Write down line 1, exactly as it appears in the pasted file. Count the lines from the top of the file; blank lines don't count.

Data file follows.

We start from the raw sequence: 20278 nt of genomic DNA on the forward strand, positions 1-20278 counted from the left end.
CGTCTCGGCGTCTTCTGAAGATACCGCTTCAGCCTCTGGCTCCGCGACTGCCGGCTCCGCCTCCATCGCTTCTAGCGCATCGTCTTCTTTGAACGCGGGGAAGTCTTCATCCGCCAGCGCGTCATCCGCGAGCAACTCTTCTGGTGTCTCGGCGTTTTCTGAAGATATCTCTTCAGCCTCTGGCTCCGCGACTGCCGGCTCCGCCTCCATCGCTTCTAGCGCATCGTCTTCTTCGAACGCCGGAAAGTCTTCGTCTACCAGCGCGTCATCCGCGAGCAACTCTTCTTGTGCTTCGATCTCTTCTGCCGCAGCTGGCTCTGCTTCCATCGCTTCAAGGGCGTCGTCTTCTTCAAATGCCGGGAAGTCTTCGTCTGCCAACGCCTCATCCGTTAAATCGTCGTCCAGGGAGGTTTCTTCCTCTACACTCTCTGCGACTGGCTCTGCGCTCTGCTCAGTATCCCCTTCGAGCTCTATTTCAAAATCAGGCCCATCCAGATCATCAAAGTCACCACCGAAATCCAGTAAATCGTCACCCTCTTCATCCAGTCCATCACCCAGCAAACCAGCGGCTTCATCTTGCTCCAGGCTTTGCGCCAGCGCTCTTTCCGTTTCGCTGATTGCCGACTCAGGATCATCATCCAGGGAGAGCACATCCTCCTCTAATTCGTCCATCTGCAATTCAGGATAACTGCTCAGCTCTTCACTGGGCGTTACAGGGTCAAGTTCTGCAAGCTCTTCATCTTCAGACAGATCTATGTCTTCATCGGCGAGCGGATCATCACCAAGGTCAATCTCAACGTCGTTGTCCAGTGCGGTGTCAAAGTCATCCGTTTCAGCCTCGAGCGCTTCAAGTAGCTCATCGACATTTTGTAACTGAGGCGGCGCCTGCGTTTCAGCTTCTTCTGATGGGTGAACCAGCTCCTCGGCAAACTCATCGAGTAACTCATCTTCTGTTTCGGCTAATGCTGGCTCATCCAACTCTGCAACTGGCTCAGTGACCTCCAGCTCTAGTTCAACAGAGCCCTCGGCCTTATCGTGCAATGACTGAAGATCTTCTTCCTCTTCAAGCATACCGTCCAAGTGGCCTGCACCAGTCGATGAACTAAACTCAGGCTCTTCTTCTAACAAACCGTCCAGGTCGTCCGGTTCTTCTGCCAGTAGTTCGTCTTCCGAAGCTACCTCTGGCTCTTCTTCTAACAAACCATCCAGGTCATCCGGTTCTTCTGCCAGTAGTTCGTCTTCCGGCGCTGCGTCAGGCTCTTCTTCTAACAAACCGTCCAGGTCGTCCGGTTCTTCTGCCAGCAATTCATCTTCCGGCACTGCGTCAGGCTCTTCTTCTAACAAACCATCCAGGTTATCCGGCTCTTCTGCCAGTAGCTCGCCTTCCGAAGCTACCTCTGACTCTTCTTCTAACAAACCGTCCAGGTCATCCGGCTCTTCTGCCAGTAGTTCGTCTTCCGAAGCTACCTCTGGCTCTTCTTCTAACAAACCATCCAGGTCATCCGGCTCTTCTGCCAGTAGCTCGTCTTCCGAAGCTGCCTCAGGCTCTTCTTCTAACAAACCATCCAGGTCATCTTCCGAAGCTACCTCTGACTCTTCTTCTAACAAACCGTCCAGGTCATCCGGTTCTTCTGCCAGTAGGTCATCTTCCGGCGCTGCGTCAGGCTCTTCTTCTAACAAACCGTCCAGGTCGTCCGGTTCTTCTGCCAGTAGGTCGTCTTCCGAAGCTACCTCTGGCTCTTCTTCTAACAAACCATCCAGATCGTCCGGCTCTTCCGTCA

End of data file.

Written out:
We start from the raw sequence: 20278 nt of genomic DNA on the forward strand, positions 1-20278 counted from the left end.